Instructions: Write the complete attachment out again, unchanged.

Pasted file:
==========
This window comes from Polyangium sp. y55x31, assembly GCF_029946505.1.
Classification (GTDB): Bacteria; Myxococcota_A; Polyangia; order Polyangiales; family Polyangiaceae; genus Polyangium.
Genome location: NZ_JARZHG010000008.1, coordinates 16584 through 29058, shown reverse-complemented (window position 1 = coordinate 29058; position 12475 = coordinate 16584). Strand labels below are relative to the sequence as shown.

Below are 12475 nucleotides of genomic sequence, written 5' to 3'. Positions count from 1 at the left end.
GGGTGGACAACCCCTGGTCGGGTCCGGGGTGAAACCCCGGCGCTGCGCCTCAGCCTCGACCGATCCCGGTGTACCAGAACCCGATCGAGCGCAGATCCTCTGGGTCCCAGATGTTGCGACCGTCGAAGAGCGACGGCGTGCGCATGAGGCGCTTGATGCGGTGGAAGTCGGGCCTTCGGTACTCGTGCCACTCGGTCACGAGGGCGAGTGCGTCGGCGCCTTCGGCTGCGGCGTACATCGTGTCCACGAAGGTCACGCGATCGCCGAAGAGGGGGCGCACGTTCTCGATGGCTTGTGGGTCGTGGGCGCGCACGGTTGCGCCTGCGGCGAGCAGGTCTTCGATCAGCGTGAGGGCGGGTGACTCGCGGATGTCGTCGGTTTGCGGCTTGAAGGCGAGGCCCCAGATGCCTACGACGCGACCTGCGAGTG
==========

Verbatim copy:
This window comes from Polyangium sp. y55x31, assembly GCF_029946505.1.
Classification (GTDB): Bacteria; Myxococcota_A; Polyangia; order Polyangiales; family Polyangiaceae; genus Polyangium.
Genome location: NZ_JARZHG010000008.1, coordinates 16584 through 29058, shown reverse-complemented (window position 1 = coordinate 29058; position 12475 = coordinate 16584). Strand labels below are relative to the sequence as shown.

Below are 12475 nucleotides of genomic sequence, written 5' to 3'. Positions count from 1 at the left end.
GGGTGGACAACCCCTGGTCGGGTCCGGGGTGAAACCCCGGCGCTGCGCCTCAGCCTCGACCGATCCCGGTGTACCAGAACCCGATCGAGCGCAGATCCTCTGGGTCCCAGATGTTGCGACCGTCGAAGAGCGACGGCGTGCGCATGAGGCGCTTGATGCGGTGGAAGTCGGGCCTTCGGTACTCGTGCCACTCGGTCACGAGGGCGAGTGCGTCGGCGCCTTCGGCTGCGGCGTACATCGTGTCCACGAAGGTCACGCGATCGCCGAAGAGGGGGCGCACGTTCTCGATGGCTTGTGGGTCGTGGGCGCGCACGGTTGCGCCTGCGGCGAGCAGGTCTTCGATCAGCGTGAGGGCGGGTGACTCGCGGATGTCGTCGGTTTGCGGCTTGAAGGCGAGGCCCCAGATGCCTACGACGCGACCTGCGAGTG